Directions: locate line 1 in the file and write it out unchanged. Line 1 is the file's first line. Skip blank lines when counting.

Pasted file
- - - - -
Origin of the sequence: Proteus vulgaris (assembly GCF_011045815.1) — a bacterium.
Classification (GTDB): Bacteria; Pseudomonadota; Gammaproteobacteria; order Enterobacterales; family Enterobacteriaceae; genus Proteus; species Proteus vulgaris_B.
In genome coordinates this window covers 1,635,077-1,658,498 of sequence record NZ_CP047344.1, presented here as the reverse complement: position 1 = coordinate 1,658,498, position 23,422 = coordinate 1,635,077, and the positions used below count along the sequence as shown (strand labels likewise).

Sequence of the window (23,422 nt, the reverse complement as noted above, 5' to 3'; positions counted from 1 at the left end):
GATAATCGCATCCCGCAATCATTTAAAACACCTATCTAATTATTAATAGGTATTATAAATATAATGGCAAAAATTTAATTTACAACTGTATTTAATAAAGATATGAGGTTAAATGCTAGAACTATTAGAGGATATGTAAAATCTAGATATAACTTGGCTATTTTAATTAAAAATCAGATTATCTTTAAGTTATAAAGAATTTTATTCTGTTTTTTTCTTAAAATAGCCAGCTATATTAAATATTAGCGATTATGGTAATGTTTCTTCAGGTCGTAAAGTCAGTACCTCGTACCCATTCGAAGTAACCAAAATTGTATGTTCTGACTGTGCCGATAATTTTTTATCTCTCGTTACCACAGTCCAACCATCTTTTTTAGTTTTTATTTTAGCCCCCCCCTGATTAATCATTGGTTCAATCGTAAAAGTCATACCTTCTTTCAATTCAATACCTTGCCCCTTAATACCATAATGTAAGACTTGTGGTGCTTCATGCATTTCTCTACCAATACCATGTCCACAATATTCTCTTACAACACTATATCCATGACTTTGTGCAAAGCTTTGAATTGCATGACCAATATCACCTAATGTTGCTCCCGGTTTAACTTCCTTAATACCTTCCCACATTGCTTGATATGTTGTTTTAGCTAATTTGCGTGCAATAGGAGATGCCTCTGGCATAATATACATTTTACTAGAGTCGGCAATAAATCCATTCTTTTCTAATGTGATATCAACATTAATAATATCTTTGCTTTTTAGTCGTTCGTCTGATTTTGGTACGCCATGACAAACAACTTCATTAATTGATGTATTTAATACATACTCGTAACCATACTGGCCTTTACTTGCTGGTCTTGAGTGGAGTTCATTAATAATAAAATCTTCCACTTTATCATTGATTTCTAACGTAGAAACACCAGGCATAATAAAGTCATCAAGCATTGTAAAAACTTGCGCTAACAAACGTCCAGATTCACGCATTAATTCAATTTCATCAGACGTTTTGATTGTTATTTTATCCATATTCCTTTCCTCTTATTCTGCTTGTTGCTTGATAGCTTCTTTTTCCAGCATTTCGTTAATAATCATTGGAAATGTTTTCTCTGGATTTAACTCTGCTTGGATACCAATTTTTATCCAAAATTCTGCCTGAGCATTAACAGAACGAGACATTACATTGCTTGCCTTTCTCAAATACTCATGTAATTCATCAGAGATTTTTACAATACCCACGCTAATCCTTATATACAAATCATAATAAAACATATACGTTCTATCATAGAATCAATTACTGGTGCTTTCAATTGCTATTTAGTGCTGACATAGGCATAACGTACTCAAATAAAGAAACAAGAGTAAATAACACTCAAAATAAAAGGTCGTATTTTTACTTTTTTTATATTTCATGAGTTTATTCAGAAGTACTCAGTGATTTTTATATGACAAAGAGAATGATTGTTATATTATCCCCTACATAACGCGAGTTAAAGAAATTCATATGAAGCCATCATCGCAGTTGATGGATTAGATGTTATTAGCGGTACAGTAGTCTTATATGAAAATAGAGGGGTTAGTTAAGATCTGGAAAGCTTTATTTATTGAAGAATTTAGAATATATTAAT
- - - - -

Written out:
Origin of the sequence: Proteus vulgaris (assembly GCF_011045815.1) — a bacterium.